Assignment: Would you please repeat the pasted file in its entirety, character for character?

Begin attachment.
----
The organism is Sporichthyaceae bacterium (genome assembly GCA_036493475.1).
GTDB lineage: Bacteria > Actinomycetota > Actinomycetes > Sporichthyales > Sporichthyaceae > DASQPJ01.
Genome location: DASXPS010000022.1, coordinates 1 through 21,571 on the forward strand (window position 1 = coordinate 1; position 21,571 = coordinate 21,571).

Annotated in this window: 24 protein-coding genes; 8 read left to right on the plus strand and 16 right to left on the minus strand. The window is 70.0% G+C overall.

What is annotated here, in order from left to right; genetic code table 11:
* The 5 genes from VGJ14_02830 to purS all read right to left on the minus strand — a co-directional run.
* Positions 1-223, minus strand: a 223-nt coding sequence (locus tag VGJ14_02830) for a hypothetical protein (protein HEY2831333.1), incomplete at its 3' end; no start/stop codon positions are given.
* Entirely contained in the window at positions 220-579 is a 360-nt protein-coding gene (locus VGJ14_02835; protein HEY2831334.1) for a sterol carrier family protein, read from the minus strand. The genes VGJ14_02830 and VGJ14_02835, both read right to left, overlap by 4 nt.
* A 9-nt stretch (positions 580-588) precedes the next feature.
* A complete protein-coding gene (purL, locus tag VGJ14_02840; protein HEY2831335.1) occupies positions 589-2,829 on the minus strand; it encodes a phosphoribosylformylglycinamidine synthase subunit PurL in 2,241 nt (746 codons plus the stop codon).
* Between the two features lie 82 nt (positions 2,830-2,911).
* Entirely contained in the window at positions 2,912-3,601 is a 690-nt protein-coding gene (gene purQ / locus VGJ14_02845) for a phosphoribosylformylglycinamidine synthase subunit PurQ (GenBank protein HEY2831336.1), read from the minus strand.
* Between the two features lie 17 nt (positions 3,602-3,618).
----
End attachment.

The organism is Sporichthyaceae bacterium (genome assembly GCA_036493475.1).
GTDB lineage: Bacteria > Actinomycetota > Actinomycetes > Sporichthyales > Sporichthyaceae > DASQPJ01.
Genome location: DASXPS010000022.1, coordinates 1 through 21,571 on the forward strand (window position 1 = coordinate 1; position 21,571 = coordinate 21,571).

Annotated in this window: 24 protein-coding genes; 8 read left to right on the plus strand and 16 right to left on the minus strand. The window is 70.0% G+C overall.

What is annotated here, in order from left to right; genetic code table 11:
* The 5 genes from VGJ14_02830 to purS all read right to left on the minus strand — a co-directional run.
* Positions 1-223, minus strand: a 223-nt coding sequence (locus tag VGJ14_02830) for a hypothetical protein (protein HEY2831333.1), incomplete at its 3' end; no start/stop codon positions are given.
* Entirely contained in the window at positions 220-579 is a 360-nt protein-coding gene (locus VGJ14_02835; protein HEY2831334.1) for a sterol carrier family protein, read from the minus strand. The genes VGJ14_02830 and VGJ14_02835, both read right to left, overlap by 4 nt.
* A 9-nt stretch (positions 580-588) precedes the next feature.
* A complete protein-coding gene (purL, locus tag VGJ14_02840; protein HEY2831335.1) occupies positions 589-2,829 on the minus strand; it encodes a phosphoribosylformylglycinamidine synthase subunit PurL in 2,241 nt (746 codons plus the stop codon).
* Between the two features lie 82 nt (positions 2,830-2,911).
* Entirely contained in the window at positions 2,912-3,601 is a 690-nt protein-coding gene (gene purQ / locus VGJ14_02845) for a phosphoribosylformylglycinamidine synthase subunit PurQ (GenBank protein HEY2831336.1), read from the minus strand.
* Between the two features lie 17 nt (positions 3,602-3,618).